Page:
A few years ago, my wife, Champa, and I left our conventional American lives in Durham, N.C., at the age of 62 to travel and then serve as Peace Corps Volunteers in Moldova, a small former Soviet state between Ukraine and Romania. We’d had many blessings in our lives and wanted to give back and challenge ourselves. Our health was good, our parents were gone and our two adult sons were doing well. It was the right time to make a change.
Some of our friends were shocked but joining the Peace Corps in our sixties was less exotic than they imagined. Our Peace Corps group included older volunteers from Harlem to California, who had worked previously as a real estate agent, a university professor, an attorney, a city manager, a small business owner and in other professions. They were single, married, gay, straight and of diverse ethnicities.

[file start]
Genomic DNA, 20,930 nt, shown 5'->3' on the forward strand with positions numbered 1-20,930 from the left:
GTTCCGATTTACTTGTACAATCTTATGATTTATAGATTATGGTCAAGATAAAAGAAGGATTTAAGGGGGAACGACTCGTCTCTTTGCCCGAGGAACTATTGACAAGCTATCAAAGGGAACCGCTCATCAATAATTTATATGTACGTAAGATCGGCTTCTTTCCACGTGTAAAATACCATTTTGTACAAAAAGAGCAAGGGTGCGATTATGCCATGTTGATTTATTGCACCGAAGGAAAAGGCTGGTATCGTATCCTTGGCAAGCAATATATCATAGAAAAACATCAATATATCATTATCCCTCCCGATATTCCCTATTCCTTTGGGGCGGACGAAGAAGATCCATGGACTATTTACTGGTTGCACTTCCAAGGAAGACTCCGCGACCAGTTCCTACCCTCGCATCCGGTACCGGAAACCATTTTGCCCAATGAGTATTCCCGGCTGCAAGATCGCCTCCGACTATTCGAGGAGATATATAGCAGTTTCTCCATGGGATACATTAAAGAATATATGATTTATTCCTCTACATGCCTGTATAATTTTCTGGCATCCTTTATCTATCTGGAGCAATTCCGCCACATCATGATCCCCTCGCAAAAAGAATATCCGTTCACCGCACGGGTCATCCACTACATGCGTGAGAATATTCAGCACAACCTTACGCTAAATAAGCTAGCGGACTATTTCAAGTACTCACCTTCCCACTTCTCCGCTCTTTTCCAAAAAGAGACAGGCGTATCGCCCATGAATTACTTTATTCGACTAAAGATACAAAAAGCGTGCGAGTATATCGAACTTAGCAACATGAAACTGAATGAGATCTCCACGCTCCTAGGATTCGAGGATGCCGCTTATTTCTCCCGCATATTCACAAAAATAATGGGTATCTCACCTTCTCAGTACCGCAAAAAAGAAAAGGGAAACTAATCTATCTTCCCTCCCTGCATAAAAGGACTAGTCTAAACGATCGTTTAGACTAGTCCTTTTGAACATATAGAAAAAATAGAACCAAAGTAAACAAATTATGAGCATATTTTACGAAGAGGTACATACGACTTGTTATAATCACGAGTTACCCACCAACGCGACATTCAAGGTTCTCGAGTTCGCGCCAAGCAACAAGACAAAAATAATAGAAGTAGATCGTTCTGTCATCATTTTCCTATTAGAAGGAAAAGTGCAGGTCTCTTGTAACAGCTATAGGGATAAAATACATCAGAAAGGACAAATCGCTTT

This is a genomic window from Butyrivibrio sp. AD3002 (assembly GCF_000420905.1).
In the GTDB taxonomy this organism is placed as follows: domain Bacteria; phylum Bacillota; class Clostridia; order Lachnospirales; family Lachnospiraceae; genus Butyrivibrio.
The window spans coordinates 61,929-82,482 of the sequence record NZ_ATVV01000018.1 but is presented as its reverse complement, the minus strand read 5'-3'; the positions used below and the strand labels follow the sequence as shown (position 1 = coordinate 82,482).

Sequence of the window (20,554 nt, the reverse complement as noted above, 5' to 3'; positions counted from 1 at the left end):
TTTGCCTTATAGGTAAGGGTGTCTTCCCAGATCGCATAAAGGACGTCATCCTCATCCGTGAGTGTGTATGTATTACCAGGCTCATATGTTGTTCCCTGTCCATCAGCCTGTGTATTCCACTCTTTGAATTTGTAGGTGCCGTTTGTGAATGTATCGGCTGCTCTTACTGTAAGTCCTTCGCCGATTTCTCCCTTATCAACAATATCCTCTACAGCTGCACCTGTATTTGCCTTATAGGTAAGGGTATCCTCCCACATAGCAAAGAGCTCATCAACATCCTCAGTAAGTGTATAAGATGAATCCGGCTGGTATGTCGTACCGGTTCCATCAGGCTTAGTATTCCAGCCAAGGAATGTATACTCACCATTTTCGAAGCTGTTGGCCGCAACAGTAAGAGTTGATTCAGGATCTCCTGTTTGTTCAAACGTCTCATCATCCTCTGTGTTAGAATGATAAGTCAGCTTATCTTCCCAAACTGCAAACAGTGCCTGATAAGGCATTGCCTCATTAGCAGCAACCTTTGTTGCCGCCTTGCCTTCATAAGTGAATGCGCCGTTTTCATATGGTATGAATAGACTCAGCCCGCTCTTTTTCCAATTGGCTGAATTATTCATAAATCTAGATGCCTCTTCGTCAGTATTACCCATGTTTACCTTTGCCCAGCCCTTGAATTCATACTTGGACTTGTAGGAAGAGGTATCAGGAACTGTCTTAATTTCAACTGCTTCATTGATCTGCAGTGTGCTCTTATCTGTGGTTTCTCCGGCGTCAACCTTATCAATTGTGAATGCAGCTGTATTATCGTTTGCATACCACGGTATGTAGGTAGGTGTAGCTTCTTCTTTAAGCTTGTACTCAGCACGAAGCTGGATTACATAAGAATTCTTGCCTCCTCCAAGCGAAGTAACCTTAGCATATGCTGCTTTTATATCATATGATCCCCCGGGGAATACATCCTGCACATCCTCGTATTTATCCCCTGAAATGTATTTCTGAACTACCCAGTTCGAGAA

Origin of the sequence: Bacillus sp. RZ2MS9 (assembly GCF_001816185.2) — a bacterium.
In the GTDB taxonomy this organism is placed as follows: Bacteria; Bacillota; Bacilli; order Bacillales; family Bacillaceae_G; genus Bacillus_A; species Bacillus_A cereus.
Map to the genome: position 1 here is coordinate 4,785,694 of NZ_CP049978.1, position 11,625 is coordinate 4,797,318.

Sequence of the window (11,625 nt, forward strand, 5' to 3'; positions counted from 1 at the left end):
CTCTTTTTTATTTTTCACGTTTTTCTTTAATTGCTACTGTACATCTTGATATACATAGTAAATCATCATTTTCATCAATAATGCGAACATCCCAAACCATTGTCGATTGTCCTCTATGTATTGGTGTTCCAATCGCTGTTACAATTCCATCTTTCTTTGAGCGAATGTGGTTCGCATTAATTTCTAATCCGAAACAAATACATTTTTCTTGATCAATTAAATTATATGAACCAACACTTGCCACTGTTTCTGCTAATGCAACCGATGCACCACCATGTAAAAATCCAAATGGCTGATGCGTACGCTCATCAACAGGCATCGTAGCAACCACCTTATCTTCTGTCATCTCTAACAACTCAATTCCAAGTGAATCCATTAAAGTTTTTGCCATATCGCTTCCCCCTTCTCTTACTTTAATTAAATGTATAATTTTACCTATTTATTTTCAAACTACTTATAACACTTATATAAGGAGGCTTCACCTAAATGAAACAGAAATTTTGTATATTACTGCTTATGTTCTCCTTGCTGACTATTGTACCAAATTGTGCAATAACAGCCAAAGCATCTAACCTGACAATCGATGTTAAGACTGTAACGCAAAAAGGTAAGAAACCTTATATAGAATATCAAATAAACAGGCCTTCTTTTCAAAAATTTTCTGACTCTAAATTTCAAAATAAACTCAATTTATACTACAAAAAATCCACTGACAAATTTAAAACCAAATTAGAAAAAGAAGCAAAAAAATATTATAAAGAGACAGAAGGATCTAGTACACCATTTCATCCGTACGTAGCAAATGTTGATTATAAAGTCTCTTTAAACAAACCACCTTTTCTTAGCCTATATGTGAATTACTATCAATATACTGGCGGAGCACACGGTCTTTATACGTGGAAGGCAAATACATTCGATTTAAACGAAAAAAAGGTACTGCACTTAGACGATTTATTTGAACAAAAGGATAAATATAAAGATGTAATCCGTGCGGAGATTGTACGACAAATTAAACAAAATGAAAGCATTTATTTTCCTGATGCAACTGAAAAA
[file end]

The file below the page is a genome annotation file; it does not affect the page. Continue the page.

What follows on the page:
Serving in our sixties was challenging. We found it harder than before to learn a new language. We sweated in overstuffed minibuses in the summer and slipped on sheets of ice in the winter. We had no car, no air conditioning and a long list of Peace Corps rules and regulations to contend with.
Yet we are so glad we did it.